Somalia’s Youth Dying in Search of Work
By Shire Salaad-In April of this year, about 500 immigrant lives were lost in the Mediterranean Sea, according to the United Nations. More than half of those who died were young Somalis trying to reach Europeas Reuters reported. Similarly, in 2013, a boat carrying more than 500 Somalis and Eritreans capsized off the cost of Lampedusa in Italy drowning more than 200 passengers. All were looking for better lives and jobs. Majority of these youths were immigrating because of lack of employment in Somalia.
Seventy percent of Somalis living in Somalia are unemployed according to the World Bank data, and majority of those are the youth. There is no doubt that this joblessness, among other things, has induced the Somali youth to risk their lives in the high seas in search for better lives and employment.
The question is what can be done to create jobs to lower unemployment in Somalia in order to slow the number of Somalia’s youth dying in search of work?
The biggest employers in Somalia today are the governmental institutions funded by international donors. However, these jobs are mostly given on the basis of “who-you-know” as long as you can produce some sort of certification or a degree regardless of its legitimacy. This unfair hiring system has discouraged many youths of staying in Somalia. To tackle this widespread nepotism the system of hiring has to become merit based one.
To facilitate this shift, the Somalia government (including its regional governments) should establish a ministry or high-level independent governmental entity, which shall do all the hiring for the government for all the positions in the civil service. This shift will hinder or at least slow hiring people based on “who-you-know.” Also it will allow many unemployed but have the right education and training to get the jobs they deserve, which will increase productivity and also build-up the national moral by giving those disgruntled and disenfranchised youths hope and reason to stay.
To ease this extreme unemployment burden in an industrial level, the government should attract light and labor intensive manufacturing companies around the world to increase the number of low skill oriented jobs in the country. The government should provide incentives such as accelerated paper work, land lease, loans, and partnerships to attract these companies.
Furthermore, to create creative and skilled workforce, the national and the regional governments, nongovernmental organizations and academic institutions should focus skill transfer and financial and business literacy, and build startup incubators near educational centers. These measures will enable the young to gain skills and knowledge of financial and business literacy, which will enable young skilled entrepreneurs to start their own businesses generating employment right away.
Surprisingly, Somalia has no retirement age (it use to) so constituting one will help the youth; for example, asking the sixty years olds to retire. This will increase the number of younger people employed, but also since the average lifespan of a Somali living in Somalia is estimated to be 55-years, asking someone to retire at the age of sixty makes some sense. This also does not mean the sixty-year-olds are useless: they can take consulting and mentoring roles in the government or in the private sector as part-time advisers or volunteers.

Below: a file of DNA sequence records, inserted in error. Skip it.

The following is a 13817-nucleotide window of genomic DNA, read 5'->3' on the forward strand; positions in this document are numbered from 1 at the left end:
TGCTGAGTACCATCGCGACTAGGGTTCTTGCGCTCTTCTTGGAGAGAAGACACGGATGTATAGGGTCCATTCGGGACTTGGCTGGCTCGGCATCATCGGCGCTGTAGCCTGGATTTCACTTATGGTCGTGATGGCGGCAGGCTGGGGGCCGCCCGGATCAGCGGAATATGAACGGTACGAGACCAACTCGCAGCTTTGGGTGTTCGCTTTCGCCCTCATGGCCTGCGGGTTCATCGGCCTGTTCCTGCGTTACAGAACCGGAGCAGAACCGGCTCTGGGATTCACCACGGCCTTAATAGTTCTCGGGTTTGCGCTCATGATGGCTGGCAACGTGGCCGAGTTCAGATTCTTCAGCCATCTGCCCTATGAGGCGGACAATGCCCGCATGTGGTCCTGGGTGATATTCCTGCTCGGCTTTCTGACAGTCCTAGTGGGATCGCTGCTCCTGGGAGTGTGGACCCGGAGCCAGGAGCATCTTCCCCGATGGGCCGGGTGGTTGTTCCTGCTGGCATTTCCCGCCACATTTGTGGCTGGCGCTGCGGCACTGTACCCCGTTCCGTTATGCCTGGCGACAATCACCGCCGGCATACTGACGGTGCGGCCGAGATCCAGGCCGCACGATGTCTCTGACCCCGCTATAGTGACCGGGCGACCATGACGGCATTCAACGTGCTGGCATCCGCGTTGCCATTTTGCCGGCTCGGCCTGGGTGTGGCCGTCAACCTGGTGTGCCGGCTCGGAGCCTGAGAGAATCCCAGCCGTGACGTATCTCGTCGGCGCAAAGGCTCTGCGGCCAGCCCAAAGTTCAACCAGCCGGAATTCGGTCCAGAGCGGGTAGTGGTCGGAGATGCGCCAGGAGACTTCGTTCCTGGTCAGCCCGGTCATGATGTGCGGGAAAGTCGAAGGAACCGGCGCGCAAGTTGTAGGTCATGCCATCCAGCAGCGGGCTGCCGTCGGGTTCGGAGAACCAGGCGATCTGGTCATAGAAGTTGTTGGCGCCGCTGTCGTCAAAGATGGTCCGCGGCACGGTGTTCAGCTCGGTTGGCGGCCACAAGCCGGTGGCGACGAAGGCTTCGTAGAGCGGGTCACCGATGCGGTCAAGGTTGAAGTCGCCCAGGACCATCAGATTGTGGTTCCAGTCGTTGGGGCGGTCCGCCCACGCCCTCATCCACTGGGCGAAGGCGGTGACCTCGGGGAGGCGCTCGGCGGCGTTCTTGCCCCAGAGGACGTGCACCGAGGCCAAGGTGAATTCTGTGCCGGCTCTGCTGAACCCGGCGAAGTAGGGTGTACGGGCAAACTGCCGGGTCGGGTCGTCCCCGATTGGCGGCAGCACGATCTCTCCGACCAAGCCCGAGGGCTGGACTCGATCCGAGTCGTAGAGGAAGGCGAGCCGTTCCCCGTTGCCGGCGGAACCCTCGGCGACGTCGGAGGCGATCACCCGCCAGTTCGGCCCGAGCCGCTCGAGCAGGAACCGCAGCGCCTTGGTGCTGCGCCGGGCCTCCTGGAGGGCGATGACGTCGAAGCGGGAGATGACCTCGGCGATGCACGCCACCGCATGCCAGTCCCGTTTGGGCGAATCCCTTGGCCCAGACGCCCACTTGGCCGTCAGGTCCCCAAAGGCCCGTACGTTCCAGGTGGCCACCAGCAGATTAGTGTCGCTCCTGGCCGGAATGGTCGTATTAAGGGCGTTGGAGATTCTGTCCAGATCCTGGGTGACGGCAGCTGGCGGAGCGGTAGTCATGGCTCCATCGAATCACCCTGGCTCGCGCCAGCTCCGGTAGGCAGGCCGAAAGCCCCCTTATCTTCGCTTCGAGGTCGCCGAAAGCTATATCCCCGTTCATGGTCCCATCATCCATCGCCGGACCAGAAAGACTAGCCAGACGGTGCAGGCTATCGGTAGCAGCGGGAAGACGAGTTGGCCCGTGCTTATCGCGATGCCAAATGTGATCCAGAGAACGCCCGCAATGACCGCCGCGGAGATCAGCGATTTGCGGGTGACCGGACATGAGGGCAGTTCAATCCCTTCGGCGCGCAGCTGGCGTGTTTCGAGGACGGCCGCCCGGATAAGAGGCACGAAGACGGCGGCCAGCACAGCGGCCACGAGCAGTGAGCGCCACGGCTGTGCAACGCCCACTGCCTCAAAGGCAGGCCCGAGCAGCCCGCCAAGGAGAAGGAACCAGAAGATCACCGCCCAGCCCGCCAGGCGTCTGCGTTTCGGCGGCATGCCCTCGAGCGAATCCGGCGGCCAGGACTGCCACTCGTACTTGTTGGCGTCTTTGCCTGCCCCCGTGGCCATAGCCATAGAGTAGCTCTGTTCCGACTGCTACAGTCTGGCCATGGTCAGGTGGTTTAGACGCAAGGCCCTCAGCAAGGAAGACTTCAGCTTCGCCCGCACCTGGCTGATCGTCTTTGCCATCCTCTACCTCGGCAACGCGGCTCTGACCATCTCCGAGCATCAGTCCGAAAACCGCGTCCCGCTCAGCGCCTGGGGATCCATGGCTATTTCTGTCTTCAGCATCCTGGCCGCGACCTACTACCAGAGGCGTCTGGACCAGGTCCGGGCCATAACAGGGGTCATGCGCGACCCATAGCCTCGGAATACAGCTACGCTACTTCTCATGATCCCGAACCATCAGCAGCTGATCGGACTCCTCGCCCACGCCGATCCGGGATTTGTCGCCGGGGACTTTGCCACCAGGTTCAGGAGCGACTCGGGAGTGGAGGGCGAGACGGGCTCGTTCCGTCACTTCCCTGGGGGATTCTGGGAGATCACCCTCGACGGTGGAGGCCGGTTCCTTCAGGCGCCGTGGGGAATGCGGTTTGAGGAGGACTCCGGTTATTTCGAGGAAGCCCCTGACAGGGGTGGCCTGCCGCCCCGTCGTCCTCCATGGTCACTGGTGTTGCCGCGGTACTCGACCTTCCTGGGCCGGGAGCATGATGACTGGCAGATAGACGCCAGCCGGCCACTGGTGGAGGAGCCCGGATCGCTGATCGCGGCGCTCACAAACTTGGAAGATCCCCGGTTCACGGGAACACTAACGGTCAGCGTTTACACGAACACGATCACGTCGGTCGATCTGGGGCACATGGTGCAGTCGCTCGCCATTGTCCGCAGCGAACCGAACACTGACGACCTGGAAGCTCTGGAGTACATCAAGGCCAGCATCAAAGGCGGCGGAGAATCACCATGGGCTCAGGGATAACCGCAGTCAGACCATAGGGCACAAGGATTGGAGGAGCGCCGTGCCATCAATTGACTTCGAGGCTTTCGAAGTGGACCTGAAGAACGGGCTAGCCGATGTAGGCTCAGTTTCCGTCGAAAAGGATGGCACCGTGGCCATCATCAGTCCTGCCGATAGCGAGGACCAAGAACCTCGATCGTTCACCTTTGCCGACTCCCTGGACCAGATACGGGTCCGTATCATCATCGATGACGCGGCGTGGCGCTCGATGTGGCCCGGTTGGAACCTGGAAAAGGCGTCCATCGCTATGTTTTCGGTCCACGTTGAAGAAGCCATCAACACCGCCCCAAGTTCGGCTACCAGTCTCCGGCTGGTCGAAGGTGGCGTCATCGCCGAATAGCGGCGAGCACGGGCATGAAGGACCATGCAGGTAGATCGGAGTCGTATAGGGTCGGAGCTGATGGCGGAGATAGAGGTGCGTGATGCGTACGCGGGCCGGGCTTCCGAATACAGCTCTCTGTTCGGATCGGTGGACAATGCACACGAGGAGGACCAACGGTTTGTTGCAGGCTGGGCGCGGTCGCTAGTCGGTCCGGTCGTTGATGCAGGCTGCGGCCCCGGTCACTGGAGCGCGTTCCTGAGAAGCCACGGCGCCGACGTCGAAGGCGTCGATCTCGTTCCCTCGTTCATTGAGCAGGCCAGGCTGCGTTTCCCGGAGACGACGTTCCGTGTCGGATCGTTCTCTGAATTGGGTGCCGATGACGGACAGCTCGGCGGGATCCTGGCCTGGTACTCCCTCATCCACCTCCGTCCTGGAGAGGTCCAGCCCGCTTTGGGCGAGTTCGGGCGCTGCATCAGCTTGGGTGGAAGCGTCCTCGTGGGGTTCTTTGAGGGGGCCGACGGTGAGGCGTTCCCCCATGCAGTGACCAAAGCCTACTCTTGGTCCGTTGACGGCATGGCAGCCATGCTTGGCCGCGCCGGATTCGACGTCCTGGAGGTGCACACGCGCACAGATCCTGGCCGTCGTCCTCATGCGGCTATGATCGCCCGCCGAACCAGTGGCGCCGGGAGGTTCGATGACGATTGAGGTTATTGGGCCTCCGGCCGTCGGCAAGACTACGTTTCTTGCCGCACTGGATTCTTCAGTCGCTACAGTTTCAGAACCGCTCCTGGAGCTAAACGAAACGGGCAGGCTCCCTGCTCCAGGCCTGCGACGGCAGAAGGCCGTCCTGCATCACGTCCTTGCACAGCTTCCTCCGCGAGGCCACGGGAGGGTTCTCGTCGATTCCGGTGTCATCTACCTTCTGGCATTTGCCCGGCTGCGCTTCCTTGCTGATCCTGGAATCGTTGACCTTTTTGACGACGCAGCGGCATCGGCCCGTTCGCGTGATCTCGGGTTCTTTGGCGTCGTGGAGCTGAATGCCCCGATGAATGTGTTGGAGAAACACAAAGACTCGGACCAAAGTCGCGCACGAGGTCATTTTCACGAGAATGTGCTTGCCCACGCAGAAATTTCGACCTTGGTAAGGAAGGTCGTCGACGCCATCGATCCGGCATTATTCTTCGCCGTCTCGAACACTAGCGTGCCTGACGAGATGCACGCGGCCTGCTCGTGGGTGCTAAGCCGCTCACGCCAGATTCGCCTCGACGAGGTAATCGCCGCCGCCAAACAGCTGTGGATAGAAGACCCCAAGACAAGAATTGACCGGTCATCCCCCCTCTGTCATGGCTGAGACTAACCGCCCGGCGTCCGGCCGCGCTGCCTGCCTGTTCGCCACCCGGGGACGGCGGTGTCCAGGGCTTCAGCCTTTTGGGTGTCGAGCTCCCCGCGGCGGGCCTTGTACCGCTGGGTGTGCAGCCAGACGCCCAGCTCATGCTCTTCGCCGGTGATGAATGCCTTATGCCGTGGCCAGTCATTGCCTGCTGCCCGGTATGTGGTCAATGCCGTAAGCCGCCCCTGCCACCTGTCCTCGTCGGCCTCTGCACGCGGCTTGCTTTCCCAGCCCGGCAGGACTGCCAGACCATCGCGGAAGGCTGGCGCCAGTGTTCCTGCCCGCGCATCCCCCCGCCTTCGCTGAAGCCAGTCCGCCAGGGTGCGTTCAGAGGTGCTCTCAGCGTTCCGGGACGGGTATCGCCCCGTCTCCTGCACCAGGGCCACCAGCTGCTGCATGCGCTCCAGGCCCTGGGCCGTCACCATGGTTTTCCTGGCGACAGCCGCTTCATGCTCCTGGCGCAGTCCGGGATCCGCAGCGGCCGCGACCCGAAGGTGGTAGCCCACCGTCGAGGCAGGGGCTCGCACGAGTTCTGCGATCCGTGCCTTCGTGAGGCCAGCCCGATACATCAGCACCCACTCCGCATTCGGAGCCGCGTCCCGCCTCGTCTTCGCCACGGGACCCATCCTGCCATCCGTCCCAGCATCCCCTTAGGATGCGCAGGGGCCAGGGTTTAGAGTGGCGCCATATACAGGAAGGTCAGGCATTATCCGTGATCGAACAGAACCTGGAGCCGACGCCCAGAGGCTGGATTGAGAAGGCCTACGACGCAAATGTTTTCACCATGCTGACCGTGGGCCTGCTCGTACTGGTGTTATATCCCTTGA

Moreover, since large part of secondary and university graduates struggle to find jobs for years, the government should look opportunities for them to advance their studies away. This can be done in two ways: the government giving scholarships to send them abroad, which is unlikely to happen given the government’s dependency on foreign aid. Nevertheless, the government can ask for other countries to sponsor Somali students. This entails in the future more skilled and highly educated workers coming back to Somalia increasing the possibility of a sustaining economic growth.
In addition, the schooling years of the youth in the country should be extended to slow the number of youths seeking employment after school: the more they are in school the greater the possibility of them not looking for a job or risking their lives immigrating to Europe. Also, the government shall require at least one year of military service after secondary school to teach the youth some useful skills and delay them from seeking employment right away.
These measures are short-term solutions for prevalent unemployment in Somalia to slow the large influx of Somalia’s youth risking their lives in the seas. In order Somalia to sustain a continues growth of employment, these short measures will require continues investment in the pillars of a developing economy such as investing in its infrastructure and its governing institutions to make the country attractive for all types of investors, especially for the Somali youth. #
Shire Salaad is the interim-director of Jubbaland Institute for Economic Development. A nonprofit organization in Jubbaland region, Somalia: firstname.lastname@example.org / email@example.com